In Bad Beliefs, Levy presents a picture of belief-forming processes according to which, on most matters of significance, we defer to reliable sources by relying extensively on cultural and social cues. Levy conceptualizes the kind of evidence provided by socio-cultural environments as higher-order evidence. But his notion of higher-order evidence seems to differ from those available in the epistemological literature on higher-order evidence, and this calls for a reflection on how exactly social and cultural cues are/count as/provide higher-order evidence. In this paper, I draw on the three-tiered model of epistemic exchange that I have been developing recently, which highlights the centrality of relations of attention and trust in belief-forming processes, to explicate how social and cultural cues provide higher-order evidence. I also argue that Levy’s account fails to sufficiently address the issue of strategic actors who have incentives to pollute epistemic environments for their benefit, and more generally the power struggles, incentives, and competing interests that characterize human sociality. Levy’s attempted reduction of the political to the epistemic ultimately fails, but his account of social and cultural cues as higher-order evidence offers an insightful perspective on epistemic social structures.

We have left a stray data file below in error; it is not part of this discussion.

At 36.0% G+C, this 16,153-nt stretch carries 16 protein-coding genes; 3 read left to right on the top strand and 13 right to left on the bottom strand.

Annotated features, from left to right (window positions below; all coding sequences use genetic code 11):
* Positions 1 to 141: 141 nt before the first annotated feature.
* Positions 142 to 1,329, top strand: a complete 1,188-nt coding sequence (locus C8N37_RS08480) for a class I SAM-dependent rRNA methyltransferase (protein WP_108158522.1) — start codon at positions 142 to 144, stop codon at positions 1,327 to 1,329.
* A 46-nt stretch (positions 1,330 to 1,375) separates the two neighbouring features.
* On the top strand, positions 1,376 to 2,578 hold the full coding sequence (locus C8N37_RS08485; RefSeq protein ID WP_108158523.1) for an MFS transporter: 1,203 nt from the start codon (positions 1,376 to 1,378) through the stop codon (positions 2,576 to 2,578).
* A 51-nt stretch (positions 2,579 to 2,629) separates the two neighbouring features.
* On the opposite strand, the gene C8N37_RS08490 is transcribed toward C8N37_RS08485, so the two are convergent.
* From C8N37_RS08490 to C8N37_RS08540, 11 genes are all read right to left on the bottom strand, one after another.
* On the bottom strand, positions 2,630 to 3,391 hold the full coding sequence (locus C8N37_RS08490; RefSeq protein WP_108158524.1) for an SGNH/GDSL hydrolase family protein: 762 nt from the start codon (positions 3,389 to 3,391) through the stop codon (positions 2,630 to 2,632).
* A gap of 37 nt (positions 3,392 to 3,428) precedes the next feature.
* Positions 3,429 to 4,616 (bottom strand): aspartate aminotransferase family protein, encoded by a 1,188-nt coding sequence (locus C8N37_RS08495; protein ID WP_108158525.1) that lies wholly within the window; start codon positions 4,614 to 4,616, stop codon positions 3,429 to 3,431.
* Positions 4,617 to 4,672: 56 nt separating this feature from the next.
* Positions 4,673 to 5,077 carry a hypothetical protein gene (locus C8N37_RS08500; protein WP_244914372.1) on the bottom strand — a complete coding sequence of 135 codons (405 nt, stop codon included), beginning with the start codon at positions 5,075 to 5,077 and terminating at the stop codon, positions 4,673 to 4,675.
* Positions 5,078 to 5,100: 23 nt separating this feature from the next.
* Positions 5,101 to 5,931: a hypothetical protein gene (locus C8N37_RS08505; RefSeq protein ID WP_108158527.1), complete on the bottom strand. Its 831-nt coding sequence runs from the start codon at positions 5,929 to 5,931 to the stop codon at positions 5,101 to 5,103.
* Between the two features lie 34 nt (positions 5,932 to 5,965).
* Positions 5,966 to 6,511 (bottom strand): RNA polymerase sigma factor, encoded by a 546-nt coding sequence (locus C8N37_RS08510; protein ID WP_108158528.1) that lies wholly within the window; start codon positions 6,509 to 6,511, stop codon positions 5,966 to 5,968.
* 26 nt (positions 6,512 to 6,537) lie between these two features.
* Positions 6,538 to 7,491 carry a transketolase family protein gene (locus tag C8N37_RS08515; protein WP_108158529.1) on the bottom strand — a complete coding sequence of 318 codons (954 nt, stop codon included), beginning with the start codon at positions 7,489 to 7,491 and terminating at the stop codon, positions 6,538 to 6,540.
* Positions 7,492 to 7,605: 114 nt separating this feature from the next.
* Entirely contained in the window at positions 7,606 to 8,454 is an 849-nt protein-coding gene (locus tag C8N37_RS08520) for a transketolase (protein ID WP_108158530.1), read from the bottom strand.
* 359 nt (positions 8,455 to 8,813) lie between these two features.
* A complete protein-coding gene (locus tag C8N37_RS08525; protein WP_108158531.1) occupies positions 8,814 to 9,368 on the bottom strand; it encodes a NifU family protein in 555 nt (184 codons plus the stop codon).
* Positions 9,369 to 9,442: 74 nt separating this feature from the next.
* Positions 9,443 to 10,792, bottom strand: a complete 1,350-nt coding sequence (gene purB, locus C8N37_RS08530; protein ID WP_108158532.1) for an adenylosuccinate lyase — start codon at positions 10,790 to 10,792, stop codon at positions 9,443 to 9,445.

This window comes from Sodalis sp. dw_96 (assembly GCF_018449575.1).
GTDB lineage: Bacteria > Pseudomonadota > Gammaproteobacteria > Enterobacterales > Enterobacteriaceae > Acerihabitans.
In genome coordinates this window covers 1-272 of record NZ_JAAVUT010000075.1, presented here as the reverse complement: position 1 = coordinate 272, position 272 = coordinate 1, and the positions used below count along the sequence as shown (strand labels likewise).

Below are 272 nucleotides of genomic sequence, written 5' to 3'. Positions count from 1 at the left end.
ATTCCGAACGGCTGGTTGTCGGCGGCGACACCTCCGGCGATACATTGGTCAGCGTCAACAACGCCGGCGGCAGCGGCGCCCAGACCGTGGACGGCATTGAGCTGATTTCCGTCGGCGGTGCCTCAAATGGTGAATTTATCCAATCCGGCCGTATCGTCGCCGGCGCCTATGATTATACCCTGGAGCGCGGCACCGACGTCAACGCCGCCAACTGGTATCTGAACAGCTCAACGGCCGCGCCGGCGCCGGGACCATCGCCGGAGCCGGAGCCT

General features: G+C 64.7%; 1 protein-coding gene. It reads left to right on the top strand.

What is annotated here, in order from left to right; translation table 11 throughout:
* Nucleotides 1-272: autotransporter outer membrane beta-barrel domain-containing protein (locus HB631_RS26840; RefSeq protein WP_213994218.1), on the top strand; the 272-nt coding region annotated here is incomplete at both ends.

- Higher-order evidence